- Peter Yoon, ESPNLosAngeles.com
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LOS ANGELES -- Dalton Hilliard's wish of playing both ways has come true over the last couple of practices.
Unfortunately for the Bruins, it's not for the reasons he'd hoped.
Hilliard, a safety for his first three seasons at UCLA, switched to running back before spring practice began, but has been forced back to the defense after a rash of injuries has left the Bruins thin in the defensive backfield.
Early on in camp, Hilliard told anyone who would listen that he intended to play both ways, but the coaching staff didn't seem as into the idea as Hilliard. Now, Hilliard is saying "I told you so."
"I’ve kind of known that I was going to have to go back to defense because we’ve had so many guys injured," Hilliard said. "I actually went up to the office yesterday and talked to coach about possibly helping out the defense a little bit."
Hilliard has performed well as a running back -- a position he hasn't played since high school -- and shown the promise of a playmaker on offense. But with cornerbacks Anthony Jefferson, Brandon Sermons and Librado Barocio recently joining a growing list of injured Bruins defensive backs that already included safeties Dietrich Riley, Alex Mascarenas and Andrew Abbott, Hilliard started feeling sorry for his former position mates.
"I noticed that we had numbers down," Hilliard said. "As a running back, we have a lot of depth and the reps aren’t too taxing. [The defensive backs] are only a couple of guys deep and the reps can be taxing with the pace we’re moving in practice."
So Hilliard went to defensive backs coach Demetrice Martin and coach Jim Mora and asked if he could help out.
"You gotta love that attitude, man," Mora said. "That willingness to do whatever it takes to help the team...I love his enthusiasm. The fact that he’d come in the day before a scrimmage and he hasn’t taken a snap on defense and says I know we’re hurting a little on defense, give me some snaps on defense, how can you not love that?"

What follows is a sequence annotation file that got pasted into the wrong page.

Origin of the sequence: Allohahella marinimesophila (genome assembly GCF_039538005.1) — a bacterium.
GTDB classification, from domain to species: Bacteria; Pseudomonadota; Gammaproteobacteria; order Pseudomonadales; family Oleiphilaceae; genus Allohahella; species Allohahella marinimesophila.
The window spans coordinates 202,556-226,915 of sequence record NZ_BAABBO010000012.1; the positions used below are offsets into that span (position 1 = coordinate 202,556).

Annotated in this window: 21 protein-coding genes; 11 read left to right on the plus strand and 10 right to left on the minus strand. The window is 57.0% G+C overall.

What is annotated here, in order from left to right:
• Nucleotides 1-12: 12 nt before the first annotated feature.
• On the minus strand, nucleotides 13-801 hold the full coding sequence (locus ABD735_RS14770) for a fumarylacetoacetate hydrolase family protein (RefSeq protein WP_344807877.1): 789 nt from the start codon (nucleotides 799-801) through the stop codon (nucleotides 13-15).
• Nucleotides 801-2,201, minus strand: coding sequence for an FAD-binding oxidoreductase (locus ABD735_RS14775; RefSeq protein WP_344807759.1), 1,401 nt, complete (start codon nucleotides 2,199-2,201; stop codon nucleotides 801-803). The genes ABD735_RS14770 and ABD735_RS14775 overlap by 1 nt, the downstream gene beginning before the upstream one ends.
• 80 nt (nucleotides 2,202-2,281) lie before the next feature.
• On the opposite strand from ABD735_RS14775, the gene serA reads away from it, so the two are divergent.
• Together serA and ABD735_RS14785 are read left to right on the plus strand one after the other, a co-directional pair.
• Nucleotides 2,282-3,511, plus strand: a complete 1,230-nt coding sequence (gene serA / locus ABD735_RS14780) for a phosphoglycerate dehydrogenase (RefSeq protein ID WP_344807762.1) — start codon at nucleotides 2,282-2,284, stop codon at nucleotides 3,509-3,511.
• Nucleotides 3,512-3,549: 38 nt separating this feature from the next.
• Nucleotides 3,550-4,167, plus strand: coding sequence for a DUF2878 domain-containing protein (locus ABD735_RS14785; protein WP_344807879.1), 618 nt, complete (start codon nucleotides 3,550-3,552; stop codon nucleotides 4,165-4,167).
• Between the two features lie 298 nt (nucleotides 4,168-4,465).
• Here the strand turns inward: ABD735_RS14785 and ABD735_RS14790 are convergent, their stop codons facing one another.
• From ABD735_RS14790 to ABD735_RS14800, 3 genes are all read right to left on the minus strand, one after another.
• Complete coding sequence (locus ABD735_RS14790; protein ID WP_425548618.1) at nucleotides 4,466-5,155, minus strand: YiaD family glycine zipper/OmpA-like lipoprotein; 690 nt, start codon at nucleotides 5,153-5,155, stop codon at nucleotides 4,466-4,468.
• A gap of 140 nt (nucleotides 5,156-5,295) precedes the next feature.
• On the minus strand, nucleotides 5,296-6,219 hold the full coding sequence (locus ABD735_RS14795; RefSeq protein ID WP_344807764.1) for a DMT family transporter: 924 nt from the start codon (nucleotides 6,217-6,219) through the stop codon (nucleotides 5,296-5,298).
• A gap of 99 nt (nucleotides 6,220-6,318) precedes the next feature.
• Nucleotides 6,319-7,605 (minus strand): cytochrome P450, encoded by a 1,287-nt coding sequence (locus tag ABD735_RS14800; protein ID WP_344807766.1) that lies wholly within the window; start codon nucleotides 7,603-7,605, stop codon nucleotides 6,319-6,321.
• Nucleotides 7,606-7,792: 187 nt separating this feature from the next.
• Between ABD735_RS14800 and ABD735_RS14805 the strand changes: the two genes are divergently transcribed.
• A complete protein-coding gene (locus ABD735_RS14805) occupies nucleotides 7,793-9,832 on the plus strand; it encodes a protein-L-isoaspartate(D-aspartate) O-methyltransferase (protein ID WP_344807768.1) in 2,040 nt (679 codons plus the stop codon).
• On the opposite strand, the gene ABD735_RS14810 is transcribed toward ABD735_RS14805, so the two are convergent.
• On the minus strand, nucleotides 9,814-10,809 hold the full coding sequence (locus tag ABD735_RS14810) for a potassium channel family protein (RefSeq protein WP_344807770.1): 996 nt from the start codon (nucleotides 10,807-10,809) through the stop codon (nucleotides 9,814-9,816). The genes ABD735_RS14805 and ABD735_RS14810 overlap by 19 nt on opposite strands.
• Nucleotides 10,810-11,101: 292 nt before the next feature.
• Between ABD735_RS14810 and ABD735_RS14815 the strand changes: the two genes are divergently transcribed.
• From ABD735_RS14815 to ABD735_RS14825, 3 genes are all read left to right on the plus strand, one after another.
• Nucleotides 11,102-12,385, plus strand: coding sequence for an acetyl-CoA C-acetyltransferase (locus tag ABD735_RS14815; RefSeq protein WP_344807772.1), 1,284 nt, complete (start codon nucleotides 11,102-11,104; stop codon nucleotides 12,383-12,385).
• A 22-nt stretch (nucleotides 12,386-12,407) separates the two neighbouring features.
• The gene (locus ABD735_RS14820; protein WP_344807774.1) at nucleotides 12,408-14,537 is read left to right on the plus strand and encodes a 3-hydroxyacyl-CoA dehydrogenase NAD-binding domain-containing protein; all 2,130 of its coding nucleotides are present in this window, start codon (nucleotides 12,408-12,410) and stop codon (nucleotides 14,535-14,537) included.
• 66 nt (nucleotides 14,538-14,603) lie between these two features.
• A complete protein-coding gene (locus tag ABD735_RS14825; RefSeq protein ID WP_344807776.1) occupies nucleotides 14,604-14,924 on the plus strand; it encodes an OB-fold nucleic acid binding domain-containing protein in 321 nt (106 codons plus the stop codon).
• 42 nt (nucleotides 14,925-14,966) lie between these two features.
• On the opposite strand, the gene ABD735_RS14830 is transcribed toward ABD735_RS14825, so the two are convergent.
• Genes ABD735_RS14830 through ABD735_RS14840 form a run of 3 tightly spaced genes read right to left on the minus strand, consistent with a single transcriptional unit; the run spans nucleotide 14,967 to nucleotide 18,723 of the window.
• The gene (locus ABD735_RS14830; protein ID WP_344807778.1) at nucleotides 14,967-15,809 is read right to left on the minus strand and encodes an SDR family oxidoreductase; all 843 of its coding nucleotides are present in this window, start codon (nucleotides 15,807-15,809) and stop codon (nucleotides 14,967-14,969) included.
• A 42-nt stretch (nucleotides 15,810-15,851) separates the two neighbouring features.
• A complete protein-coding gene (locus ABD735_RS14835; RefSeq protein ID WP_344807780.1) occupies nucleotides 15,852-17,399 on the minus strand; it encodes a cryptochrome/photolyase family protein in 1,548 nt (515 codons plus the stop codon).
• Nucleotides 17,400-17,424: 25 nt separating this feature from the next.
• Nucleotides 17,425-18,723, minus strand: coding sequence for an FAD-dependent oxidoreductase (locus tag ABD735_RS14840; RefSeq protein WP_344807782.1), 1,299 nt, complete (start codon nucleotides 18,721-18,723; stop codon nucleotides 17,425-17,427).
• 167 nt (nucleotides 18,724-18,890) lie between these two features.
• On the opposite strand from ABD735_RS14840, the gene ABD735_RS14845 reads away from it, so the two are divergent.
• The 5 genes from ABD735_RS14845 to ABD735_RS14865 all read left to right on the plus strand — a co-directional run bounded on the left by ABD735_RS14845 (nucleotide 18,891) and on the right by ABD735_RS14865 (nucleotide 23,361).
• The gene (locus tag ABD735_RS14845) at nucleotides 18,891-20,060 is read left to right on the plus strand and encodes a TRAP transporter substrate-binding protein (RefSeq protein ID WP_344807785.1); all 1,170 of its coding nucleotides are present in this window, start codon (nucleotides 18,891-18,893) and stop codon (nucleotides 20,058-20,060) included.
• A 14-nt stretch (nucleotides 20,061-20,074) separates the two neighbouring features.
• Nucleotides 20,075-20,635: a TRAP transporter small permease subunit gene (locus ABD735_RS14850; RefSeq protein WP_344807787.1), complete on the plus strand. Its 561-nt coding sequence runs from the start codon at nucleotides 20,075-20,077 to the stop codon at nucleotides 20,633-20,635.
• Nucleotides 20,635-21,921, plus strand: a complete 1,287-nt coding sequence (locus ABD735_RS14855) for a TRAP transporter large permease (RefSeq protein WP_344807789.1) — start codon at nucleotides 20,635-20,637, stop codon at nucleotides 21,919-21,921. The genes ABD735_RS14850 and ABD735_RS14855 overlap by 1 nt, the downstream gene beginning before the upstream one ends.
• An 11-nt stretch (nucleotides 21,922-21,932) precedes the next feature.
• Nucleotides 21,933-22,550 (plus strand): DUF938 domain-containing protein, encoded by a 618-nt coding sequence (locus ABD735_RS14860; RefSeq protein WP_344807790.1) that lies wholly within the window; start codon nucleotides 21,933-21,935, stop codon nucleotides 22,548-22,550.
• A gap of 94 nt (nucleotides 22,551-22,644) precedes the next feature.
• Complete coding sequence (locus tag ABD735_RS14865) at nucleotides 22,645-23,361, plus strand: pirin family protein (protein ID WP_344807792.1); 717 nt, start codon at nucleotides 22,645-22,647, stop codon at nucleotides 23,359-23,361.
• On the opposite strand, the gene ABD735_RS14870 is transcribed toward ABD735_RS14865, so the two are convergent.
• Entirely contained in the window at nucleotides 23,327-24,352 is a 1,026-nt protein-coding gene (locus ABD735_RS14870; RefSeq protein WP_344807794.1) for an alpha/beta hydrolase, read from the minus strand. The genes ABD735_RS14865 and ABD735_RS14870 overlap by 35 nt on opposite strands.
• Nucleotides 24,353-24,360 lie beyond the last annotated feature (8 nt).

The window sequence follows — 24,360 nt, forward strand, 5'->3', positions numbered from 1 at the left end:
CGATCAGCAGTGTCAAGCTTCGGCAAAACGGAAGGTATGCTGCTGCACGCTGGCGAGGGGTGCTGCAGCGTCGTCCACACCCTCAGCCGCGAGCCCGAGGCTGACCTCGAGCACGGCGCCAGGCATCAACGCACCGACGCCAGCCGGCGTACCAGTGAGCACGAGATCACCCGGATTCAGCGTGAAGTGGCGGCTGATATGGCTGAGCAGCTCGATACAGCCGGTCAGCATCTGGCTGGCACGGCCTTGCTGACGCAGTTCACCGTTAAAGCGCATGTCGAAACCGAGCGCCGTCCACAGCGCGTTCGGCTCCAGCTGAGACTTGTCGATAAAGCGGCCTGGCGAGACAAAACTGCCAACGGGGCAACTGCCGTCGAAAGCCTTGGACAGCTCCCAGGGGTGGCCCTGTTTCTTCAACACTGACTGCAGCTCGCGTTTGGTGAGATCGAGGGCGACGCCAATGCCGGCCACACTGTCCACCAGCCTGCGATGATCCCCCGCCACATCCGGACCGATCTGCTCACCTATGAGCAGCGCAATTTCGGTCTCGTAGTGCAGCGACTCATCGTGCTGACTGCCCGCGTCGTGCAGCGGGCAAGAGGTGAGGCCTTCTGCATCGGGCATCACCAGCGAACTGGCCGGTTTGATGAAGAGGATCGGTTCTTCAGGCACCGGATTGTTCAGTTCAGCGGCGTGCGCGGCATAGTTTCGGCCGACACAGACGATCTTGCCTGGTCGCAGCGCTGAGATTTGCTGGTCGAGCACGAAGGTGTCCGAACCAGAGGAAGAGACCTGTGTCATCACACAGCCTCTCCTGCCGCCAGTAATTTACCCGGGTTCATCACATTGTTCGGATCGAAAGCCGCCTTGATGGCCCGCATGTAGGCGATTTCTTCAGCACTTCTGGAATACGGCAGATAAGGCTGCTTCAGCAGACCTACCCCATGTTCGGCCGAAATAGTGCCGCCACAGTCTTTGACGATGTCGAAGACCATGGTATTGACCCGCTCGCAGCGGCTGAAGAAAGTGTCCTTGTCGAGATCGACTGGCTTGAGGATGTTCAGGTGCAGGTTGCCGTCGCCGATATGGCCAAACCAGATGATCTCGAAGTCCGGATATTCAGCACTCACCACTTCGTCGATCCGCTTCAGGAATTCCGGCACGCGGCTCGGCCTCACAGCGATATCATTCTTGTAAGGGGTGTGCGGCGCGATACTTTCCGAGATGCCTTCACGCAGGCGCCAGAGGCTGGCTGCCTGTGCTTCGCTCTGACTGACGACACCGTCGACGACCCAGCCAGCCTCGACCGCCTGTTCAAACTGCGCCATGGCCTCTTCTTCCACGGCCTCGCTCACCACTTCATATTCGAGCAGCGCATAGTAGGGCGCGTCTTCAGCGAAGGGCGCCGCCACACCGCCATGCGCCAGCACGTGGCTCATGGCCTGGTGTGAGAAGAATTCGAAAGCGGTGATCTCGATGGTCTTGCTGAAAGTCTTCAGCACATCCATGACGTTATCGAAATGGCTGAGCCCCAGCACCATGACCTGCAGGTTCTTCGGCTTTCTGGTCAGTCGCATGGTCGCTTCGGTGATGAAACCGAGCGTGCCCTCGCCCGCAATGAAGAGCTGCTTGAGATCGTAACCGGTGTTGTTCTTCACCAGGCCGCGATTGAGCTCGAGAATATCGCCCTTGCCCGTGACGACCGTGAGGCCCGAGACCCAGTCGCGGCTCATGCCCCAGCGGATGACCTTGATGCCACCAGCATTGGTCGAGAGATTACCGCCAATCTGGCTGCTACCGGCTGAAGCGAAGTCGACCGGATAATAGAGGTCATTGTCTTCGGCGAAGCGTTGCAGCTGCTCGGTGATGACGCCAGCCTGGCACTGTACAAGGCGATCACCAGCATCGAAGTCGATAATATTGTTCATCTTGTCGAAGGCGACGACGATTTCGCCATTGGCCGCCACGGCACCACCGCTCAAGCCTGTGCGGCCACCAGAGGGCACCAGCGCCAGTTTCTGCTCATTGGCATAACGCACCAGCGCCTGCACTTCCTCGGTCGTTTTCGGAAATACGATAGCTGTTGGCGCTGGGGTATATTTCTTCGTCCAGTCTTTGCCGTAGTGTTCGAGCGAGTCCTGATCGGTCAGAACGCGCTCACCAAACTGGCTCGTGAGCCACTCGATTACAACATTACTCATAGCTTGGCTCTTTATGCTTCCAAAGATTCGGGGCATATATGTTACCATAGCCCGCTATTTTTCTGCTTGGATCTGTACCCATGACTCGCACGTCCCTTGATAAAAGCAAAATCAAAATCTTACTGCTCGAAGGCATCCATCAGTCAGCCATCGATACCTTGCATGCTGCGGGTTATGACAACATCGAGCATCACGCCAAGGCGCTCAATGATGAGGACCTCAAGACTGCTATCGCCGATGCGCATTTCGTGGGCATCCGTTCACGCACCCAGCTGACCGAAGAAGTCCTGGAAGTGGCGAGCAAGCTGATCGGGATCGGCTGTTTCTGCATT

Martin joked that is was only a matter of time.
"He's a guy that played high school running back his whole career and then came to college and played safety," Martin said. "He still has those demons inside of him to go play running back. All right, go chase those demons out. You’ll be back over."
Hilliard started five games at safety for the Bruins last season and was a key reserve the year before. Last season he was sixth on the team with 50 tackles. Before coming to UCLA, he earned all-state honors as an all-purpose player at Punahou High in Hawaii.
There, he had 559 yards and 10 touchdowns rushing and 63 receptions for 725 yards and eight touchdowns receiving. He says he hopes his days as a running back are not yet finished even though he played exclusively on defense Tuesday.
"I really wanted to make it clear that I didn’t want to leave the offense completely," said Hilliard, who is bringing two different jerseys to practice so he can switch if need be. "I still want to help out there, but I’m leaving it in [the coach's] arms. Wherever they want me to play, I’ll play. If they want me to play tackle, I’ll play tackle."
At 6 feet, 205 pounds, he'd have to gain some weight before that would happen. For now, he'll work on brushing up on the defense and keep trying to convince Mora that he can play both ways. Mora acknowledged it's a possibility, but that he would exercise caution.
"If you don’t overload him and you have a good plan for how he will spend his week in terms of preparation then I think you can do it," Mora said. "But you have to be very, very careful. I think you can spot play guys. You don’t just do it to do it. You have to have a reason behind it. Dalton maybe gives us a reason to do it."
And Hilliard looks as if he's a natural. On his first day back at safety, he made a nice interception during a team drill and said all the work he's put in on catching passes this spring helped on that play.
Well, that and a little inside knowledge.
"Knowing the playbook a little helped," he said with a wink. "They say I cheat, but it comes with the territory of playing both ways."